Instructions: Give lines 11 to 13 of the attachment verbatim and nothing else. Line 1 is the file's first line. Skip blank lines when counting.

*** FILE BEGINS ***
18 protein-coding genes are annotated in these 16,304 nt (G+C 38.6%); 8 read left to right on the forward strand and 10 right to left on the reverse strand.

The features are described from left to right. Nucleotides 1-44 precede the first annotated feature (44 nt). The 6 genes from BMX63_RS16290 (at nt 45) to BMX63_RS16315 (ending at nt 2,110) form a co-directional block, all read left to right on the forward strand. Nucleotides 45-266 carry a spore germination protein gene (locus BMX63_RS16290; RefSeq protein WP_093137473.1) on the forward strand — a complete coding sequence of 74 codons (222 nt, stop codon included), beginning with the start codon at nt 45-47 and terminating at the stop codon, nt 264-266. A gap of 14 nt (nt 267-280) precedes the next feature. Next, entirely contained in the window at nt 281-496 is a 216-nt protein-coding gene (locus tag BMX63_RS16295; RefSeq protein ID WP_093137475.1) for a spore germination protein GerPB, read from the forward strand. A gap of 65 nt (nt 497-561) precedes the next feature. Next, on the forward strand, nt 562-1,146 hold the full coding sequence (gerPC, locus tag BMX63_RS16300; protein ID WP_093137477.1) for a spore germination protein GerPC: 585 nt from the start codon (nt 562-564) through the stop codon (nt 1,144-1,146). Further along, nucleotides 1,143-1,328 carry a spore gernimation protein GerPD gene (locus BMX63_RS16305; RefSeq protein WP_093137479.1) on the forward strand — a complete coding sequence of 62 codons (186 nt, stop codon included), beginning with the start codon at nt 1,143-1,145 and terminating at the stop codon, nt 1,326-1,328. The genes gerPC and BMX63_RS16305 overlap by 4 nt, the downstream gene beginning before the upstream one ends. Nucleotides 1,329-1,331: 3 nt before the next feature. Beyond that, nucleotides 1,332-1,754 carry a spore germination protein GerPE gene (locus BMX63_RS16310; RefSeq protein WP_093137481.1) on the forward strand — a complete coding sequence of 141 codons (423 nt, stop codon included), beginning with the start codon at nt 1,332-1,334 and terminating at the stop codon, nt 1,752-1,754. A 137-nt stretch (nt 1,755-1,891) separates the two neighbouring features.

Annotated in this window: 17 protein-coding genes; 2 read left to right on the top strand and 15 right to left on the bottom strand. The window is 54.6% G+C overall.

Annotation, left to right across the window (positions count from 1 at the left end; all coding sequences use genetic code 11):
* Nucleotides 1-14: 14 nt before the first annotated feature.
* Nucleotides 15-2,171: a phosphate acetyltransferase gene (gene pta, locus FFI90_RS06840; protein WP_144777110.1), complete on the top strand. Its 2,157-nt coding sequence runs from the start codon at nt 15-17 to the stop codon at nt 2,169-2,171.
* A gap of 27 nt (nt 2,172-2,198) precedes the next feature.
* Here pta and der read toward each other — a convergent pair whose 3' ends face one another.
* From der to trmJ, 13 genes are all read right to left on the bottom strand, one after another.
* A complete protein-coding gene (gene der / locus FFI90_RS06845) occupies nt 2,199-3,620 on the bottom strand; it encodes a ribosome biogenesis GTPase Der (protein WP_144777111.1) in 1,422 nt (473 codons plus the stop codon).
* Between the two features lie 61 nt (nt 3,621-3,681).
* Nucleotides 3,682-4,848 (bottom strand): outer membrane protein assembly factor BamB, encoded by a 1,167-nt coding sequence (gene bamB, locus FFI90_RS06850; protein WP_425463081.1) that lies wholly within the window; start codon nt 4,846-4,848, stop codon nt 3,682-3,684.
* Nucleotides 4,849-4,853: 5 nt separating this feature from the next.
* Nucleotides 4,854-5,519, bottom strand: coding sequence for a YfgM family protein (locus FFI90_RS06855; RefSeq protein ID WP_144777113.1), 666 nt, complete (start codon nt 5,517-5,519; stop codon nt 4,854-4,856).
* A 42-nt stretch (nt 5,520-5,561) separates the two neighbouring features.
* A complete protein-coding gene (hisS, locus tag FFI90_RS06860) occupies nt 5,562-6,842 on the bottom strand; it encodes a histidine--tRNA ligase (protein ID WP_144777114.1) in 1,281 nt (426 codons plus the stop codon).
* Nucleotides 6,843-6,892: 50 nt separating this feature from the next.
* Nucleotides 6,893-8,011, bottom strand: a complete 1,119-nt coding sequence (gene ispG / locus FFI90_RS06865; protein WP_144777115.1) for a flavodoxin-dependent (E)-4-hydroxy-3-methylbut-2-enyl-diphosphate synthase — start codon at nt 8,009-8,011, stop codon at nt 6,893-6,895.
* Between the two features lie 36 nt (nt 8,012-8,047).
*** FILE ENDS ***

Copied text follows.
* Between the two features lie 61 nt (nt 3,621-3,681).
* Nucleotides 3,682-4,848 (bottom strand): outer membrane protein assembly factor BamB, encoded by a 1,167-nt coding sequence (gene bamB, locus FFI90_RS06850; protein WP_425463081.1) that lies wholly within the window; start codon nt 4,846-4,848, stop codon nt 3,682-3,684.
* Nucleotides 4,849-4,853: 5 nt separating this feature from the next.